Protect Bristol Bay: Stop Pebble Mine

  • by: WWF
  • recipient: EPA Administrator Gina McCarthy
Bristol Bay is one of the most productive marine ecosystems in the world and the source of the world's largest wild salmon fishery. It is also critically important for livelihoods, where fishing has been core to culture and identity for generations of Alaska Native people. The importance of salmon in this region is shown not just in local livelihoods, but in art, schools, music and dance.

Yet its future is in jeopardy. The proposed gold and copper mine, if built, would be located at the headwaters of the Bristol Bay watershed. Located in an active earthquake zone, the mine would be the largest open pit mine in North America, if not the world.

This must stop. The Environmental Protection Agency has the power under the Clean Water Act to help protect the future of Bristol Bay by stopping the Pebble Mine from being developed. Send a strong message that it’s time to take leadership and protect this treasure: sign the petition today.
Dear Administrator McCarthy,
I am writing today to encourage the US Environmental Protection Agency (EPA) to protect Bristol Bay, Alaska, from the proposed Pebble Mine that would threaten the region's irreplaceable fish and wildlife resources and the 14,000 jobs that depend upon Bristol Bay's clean, healthy waters.

The findings of the recent EPA Bristol Bay Watershed Assessment are highly concerning: even without a disaster, construction of the Pebble deposit will destroy 24 90 miles of salmon streams and 1,2005,000 acres of wetlands, lakes and ponds.

These concerns were heightened when on August 4, 2014, a major breach occurred at the Mount Polley copper and gold mine in British Columbia. The earthen dam that had been built to contain millions of tons of mining waste failed, and an estimated 10 million cubic meters of waste water plus more than four million cubic meters of sediment spilled into the salmon stream and lake systems in the region.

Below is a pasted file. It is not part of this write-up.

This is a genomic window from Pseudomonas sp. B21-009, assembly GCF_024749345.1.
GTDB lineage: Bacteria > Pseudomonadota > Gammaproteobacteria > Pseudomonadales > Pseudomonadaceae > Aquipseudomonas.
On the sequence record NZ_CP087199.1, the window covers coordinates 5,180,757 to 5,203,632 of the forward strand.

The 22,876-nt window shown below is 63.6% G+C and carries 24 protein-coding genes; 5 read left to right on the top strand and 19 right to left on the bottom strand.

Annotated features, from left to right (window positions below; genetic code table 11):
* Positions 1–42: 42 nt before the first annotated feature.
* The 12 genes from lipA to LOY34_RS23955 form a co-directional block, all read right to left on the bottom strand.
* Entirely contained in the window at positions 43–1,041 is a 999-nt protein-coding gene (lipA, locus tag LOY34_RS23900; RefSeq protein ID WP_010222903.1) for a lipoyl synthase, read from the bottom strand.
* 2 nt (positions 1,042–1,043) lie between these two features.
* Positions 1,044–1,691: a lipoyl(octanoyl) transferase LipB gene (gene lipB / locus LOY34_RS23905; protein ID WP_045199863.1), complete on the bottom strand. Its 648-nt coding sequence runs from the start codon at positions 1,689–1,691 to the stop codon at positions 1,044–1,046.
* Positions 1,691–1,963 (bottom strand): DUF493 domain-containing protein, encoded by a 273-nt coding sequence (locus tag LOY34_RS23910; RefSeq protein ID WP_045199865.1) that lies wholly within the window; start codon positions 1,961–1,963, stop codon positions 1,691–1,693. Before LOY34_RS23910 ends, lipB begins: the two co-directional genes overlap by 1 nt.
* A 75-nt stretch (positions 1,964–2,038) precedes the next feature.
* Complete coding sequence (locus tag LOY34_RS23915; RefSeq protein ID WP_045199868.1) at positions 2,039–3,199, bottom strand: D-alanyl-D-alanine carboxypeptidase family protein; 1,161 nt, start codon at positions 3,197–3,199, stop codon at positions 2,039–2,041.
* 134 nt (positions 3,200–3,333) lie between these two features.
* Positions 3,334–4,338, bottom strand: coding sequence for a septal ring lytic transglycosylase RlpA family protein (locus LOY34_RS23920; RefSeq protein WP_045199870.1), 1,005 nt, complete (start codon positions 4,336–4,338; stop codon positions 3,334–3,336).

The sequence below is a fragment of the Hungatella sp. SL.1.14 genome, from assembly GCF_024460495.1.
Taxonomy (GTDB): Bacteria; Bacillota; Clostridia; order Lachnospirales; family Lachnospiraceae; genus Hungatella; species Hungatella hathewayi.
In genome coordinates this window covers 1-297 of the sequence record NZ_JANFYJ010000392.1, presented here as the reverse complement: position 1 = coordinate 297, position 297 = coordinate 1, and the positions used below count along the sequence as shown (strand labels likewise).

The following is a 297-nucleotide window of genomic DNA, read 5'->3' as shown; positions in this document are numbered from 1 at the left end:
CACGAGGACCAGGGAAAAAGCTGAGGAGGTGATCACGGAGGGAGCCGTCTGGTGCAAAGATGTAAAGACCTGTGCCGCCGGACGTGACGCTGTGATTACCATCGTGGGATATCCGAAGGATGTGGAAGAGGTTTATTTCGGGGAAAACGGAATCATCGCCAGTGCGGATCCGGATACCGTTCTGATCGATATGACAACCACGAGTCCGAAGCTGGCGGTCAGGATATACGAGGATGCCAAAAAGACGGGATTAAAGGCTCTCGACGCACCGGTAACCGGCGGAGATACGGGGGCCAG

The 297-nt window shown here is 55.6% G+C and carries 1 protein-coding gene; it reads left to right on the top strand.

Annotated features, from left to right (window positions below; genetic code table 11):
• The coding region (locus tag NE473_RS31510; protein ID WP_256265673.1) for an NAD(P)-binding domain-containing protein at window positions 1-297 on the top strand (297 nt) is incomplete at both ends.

It is important to keep the Mount Polley incident in mind as you consider Bristol Bay's future because the breached containment dam at Mount Polley employs the same containment dam technology that would be used at the Pebble Mine. This catastrophic failure clearly demonstrates just one of the inherent and persistent risks associated with this misguided project, which is located at the headwaters of Bristol Bay's most productive salmon rivers.

I therefore recommend the EPA finalize the Proposed Determination of the US Environmental Protection Agency Region 10 Pursuant to Section 404(c) of the Clean Water Act - Pebble Deposit Area, Southwest Alaska. The reasonable restrictions included in that proposal will prevent unsustainable development that would adversely impact the region's fishery, recreation and local culture.

Please move forward with finalizing 404(c) action as soon as possible to protect one of the nation's greatest sustainable resources--the Bristol Bay, Alaska, salmon fishery.

Sincerely,
[Your Name]
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